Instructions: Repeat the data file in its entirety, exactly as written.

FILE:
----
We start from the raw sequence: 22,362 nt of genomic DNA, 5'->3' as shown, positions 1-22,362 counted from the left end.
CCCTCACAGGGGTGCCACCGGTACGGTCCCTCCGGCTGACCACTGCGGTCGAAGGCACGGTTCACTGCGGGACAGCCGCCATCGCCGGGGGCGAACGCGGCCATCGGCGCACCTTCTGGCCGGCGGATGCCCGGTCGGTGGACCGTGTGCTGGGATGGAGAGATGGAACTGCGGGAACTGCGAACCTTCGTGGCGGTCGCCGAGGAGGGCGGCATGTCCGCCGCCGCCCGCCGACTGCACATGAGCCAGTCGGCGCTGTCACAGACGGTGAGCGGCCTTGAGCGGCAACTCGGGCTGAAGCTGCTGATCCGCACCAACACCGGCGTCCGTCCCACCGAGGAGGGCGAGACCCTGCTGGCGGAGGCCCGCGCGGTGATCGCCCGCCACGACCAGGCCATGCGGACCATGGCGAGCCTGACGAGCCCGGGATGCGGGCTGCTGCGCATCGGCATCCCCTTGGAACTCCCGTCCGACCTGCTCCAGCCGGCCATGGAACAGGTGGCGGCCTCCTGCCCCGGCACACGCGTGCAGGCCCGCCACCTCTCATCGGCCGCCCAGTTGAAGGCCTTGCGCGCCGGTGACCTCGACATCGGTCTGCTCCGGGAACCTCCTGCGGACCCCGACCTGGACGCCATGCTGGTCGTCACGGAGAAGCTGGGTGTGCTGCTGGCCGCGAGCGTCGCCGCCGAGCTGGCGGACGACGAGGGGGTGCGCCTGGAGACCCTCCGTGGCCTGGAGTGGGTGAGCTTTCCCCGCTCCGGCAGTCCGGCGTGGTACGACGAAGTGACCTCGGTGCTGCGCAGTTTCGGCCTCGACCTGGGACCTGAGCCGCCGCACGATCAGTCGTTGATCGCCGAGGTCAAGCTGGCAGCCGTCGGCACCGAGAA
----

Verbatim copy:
We start from the raw sequence: 22,362 nt of genomic DNA, 5'->3' as shown, positions 1-22,362 counted from the left end.
CCCTCACAGGGGTGCCACCGGTACGGTCCCTCCGGCTGACCACTGCGGTCGAAGGCACGGTTCACTGCGGGACAGCCGCCATCGCCGGGGGCGAACGCGGCCATCGGCGCACCTTCTGGCCGGCGGATGCCCGGTCGGTGGACCGTGTGCTGGGATGGAGAGATGGAACTGCGGGAACTGCGAACCTTCGTGGCGGTCGCCGAGGAGGGCGGCATGTCCGCCGCCGCCCGCCGACTGCACATGAGCCAGTCGGCGCTGTCACAGACGGTGAGCGGCCTTGAGCGGCAACTCGGGCTGAAGCTGCTGATCCGCACCAACACCGGCGTCCGTCCCACCGAGGAGGGCGAGACCCTGCTGGCGGAGGCCCGCGCGGTGATCGCCCGCCACGACCAGGCCATGCGGACCATGGCGAGCCTGACGAGCCCGGGATGCGGGCTGCTGCGCATCGGCATCCCCTTGGAACTCCCGTCCGACCTGCTCCAGCCGGCCATGGAACAGGTGGCGGCCTCCTGCCCCGGCACACGCGTGCAGGCCCGCCACCTCTCATCGGCCGCCCAGTTGAAGGCCTTGCGCGCCGGTGACCTCGACATCGGTCTGCTCCGGGAACCTCCTGCGGACCCCGACCTGGACGCCATGCTGGTCGTCACGGAGAAGCTGGGTGTGCTGCTGGCCGCGAGCGTCGCCGCCGAGCTGGCGGACGACGAGGGGGTGCGCCTGGAGACCCTCCGTGGCCTGGAGTGGGTGAGCTTTCCCCGCTCCGGCAGTCCGGCGTGGTACGACGAAGTGACCTCGGTGCTGCGCAGTTTCGGCCTCGACCTGGGACCTGAGCCGCCGCACGATCAGTCGTTGATCGCCGAGGTCAAGCTGGCAGCCGTCGGCACCGAGAA